Samsung’s Galaxy Note 8 carves a new niche in mini tablets

By: Gadjo Sevilla

May 13, 2013


By Gadjo Cardenas Sevilla

While bigger and heavier than its competition, Samsung’s Galaxy Note 8 tablet is more than just an upsized Note II, it brings a new use case for Android tablets.I’ve long been a champion of the smaller tablet form factor since the very first Samsung Galaxy Tab came to market. I’ve invested in the much maligned BlackBerry PlayBook, the superb and affordable ASUS-built Google Nexus 7, the impressive iPad mini and have made it a point to try most of the 7-8.9-inch tablets in the market. I feel that 7-8 inches is the sweet-spot in terms of portability and convenience.

My current devices are the Nexus 7, which while almost a year old, feels completely new thanks to Google’s constant software updates and a powerful quad-core processor and the iPad mini which has replaced the full-sized iPad and iPhone for most uses.

I approached the $400 Samsung Galaxy Note 8 with a lot of curiosity since it is larger, heavier and more expensive than both the $209 Nexus 7 and the $329 iPad mini.












The Samsung features Android OS 4.1.2, has an 8-inch display (1280×800 resolution), sports the S Pen stylus, a relatively recent 1.6 GHz Exynos quad-core processor, 2GB onboard RAM, 5 megapixel camera with a 1.3 megapixel front-facing camera, 4,600mAh battery, 16 GB built-in Storage (expandable to 64GB with a microSD card). These are near identical specs to the Samsung Galaxy Note II, which is a 5.2-inch ‘phablet’.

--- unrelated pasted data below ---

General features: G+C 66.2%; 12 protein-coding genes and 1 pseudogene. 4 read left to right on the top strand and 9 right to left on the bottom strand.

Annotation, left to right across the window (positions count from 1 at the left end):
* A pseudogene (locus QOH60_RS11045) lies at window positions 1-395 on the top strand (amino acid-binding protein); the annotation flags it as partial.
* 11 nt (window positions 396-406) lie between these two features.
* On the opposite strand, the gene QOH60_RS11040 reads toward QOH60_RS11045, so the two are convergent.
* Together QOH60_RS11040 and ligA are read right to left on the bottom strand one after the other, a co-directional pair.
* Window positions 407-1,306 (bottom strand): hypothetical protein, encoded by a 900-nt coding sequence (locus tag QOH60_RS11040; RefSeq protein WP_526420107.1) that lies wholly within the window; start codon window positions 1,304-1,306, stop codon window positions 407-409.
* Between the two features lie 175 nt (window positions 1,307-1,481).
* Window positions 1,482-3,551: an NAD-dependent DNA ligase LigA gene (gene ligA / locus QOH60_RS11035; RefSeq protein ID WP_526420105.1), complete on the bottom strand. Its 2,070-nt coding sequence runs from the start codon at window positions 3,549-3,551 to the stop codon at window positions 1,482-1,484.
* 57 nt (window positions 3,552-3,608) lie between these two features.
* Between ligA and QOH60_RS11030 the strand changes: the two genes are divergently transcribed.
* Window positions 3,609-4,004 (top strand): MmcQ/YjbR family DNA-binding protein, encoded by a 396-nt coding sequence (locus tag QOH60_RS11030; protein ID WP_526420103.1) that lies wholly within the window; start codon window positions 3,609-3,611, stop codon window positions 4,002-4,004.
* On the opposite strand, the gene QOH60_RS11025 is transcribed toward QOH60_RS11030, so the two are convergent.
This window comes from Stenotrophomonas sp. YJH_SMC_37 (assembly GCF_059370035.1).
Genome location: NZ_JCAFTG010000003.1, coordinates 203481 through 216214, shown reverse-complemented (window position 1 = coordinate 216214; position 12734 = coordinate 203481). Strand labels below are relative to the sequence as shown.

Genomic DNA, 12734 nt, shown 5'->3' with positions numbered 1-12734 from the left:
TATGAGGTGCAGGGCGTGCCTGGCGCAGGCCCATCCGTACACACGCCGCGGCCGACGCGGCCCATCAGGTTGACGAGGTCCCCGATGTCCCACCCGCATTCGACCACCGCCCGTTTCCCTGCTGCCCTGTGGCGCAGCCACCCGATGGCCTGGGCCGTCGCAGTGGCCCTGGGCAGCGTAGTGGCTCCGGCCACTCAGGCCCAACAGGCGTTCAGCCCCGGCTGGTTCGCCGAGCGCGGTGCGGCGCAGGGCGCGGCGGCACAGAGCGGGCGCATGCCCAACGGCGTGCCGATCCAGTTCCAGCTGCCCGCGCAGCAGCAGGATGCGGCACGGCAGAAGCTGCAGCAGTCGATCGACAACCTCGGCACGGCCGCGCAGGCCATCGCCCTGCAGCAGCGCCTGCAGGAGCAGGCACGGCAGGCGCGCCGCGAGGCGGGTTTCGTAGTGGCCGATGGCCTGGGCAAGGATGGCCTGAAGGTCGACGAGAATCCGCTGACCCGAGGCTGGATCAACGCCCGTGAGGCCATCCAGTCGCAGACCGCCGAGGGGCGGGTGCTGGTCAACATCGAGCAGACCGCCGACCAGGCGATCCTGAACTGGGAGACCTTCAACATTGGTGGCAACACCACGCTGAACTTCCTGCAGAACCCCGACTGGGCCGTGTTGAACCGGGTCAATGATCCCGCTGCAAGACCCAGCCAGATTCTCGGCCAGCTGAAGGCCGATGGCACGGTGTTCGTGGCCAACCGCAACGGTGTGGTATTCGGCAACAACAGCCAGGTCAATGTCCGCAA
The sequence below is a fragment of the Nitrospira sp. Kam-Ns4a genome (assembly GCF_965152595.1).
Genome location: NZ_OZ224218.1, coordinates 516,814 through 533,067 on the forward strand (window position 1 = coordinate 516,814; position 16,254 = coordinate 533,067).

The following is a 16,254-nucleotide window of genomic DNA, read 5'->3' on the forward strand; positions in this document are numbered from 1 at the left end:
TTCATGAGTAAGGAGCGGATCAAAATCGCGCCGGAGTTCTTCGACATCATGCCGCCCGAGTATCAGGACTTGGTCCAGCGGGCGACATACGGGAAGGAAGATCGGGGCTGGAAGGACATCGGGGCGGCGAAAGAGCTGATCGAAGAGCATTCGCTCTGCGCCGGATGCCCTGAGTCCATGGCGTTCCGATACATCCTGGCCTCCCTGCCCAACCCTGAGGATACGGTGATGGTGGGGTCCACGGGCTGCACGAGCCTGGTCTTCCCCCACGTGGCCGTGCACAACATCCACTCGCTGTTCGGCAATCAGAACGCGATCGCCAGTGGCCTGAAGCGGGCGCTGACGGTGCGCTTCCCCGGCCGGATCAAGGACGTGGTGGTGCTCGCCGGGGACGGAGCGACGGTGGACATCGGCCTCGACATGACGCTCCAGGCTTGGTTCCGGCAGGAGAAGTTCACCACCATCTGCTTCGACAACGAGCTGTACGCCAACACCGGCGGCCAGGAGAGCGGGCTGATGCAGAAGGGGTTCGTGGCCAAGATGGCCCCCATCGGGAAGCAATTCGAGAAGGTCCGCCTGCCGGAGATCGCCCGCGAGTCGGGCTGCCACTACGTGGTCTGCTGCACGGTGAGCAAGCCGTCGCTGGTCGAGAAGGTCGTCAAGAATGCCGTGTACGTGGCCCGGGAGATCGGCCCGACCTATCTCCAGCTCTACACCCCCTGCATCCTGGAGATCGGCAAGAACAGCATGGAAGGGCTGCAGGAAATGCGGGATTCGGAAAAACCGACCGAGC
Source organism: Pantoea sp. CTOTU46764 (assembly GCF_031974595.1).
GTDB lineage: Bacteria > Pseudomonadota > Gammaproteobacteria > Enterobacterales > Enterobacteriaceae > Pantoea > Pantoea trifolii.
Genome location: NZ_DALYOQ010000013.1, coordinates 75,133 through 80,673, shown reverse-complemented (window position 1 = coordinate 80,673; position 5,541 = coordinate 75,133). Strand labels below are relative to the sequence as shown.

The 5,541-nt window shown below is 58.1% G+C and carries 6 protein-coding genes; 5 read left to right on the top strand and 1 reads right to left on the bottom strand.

The Note 8 is a solid piece of kit. While constructed in polycarbonate, it doesn’t feel cheap and has a surprising rigidity. It feels more solid than the Nexus 7, which suffered from early build quality issues but it pales in comparison to the iPad mini sculpted unibody look and feel.

I found the Galaxy Note 8 to be responsive and quite functional for surfing the web, managing email and using some of Samsung’s built-in apps and TouchWiz interface tweaks.

The S Pen, which is a Wacom-built pen and digitizer combo (same one used on the Samsung ATIV PC Pro Windows 8 Tablet), is surprisingly useful in this size of a tablet. While most tablets can take pseudo-pen input, they lack the level of detail, precision and variable pressure that a proper digitizer and pen combination can offer.

In this regard, the Samsung Galaxy Note 8 really delivers a unique experience for artists and any user who prefers to put their ideas on pen and paper and can make the transition to doing this digitally. Sketching, drawing and even colouring using the S Pen on a vivid 8-inch display. You can touch up pictures, create various types of graphics and pull off basic image editing functions that would be painful without a precise tool like the S Pen.

There are limitations to what the S Pen can do. It can’t work in tandem with too many third party apps which is a shame since that would really extend the functionality.

The Samsung Galaxy Note 8 isn’t all that compelling as a standalone tablet, specially if you compare it size-wise and price-wise to the competition. The S Pen may appeal to certain users and I would certainly consider the Note 8 just because of what you can do with the S Pen except I feel that it is too expensive at $400. That said, Samsung has shown that by developing its Note line in terms of size and functionality, that it can create a niche for itself for which it has no competition. Anyone considering a portable tablet that’s sized just right for detailed digital sketching, artwork or precise document input really only has the Samsung Galaxy Note 8 to consider.



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